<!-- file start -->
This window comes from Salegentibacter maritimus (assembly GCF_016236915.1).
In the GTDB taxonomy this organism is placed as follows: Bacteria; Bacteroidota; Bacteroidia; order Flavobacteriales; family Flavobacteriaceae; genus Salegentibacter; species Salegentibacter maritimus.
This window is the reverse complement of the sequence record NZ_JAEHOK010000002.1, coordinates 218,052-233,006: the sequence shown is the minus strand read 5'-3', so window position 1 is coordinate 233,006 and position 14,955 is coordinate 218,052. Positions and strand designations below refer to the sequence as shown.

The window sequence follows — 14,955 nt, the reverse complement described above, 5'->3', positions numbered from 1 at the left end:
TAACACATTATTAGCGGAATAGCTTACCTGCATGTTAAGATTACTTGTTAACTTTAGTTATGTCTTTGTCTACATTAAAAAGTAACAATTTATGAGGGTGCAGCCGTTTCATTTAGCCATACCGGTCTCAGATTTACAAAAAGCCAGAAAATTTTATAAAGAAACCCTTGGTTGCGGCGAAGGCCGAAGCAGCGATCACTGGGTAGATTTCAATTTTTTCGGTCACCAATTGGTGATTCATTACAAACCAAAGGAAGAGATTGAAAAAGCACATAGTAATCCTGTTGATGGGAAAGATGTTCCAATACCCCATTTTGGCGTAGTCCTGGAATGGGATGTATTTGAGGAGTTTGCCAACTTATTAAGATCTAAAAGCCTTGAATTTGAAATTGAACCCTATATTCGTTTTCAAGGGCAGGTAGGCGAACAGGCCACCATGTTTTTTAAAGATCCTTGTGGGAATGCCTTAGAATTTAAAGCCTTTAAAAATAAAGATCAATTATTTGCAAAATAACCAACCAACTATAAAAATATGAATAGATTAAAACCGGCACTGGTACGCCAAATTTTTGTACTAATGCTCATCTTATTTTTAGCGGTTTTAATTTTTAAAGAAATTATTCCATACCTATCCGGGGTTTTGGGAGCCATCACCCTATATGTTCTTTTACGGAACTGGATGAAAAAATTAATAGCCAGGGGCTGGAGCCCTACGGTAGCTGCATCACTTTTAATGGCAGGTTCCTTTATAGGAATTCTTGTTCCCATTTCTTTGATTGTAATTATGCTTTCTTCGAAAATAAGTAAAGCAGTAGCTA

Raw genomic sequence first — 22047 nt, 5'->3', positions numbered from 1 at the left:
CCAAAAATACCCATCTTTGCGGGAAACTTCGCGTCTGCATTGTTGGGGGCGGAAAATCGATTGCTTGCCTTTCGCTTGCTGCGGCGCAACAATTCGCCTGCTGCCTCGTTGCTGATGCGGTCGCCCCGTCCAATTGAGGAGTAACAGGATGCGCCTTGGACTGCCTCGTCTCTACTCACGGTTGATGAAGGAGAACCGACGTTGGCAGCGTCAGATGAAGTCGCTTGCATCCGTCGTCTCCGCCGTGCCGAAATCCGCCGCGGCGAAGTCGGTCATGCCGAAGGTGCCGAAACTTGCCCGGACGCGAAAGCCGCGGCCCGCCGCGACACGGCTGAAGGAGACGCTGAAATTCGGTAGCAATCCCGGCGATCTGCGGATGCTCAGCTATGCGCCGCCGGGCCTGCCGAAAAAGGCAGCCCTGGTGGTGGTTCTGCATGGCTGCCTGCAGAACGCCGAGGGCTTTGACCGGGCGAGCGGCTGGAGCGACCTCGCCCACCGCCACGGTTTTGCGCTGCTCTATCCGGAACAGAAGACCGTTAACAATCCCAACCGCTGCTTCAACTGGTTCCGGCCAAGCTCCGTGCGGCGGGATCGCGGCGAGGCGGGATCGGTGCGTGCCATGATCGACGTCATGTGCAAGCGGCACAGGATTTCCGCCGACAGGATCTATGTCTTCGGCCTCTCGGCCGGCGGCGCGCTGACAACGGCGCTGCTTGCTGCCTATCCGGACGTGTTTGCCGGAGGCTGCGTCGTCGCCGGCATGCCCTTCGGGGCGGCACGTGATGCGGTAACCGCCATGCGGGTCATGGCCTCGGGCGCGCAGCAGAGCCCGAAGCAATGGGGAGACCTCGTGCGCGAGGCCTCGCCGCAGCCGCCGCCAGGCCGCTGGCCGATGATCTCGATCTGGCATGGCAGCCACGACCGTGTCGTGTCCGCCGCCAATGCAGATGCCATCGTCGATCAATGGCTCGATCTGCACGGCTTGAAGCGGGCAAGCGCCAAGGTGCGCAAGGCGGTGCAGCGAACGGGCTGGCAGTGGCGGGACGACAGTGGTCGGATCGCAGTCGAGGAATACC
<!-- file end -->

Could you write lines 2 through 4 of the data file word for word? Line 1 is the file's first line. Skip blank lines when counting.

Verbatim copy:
In the GTDB taxonomy this organism is placed as follows: Bacteria; Bacteroidota; Bacteroidia; order Flavobacteriales; family Flavobacteriaceae; genus Salegentibacter; species Salegentibacter maritimus.
This window is the reverse complement of the sequence record NZ_JAEHOK010000002.1, coordinates 218,052-233,006: the sequence shown is the minus strand read 5'-3', so window position 1 is coordinate 233,006 and position 14,955 is coordinate 218,052. Positions and strand designations below refer to the sequence as shown.

The window sequence follows — 14,955 nt, the reverse complement described above, 5'->3', positions numbered from 1 at the left end: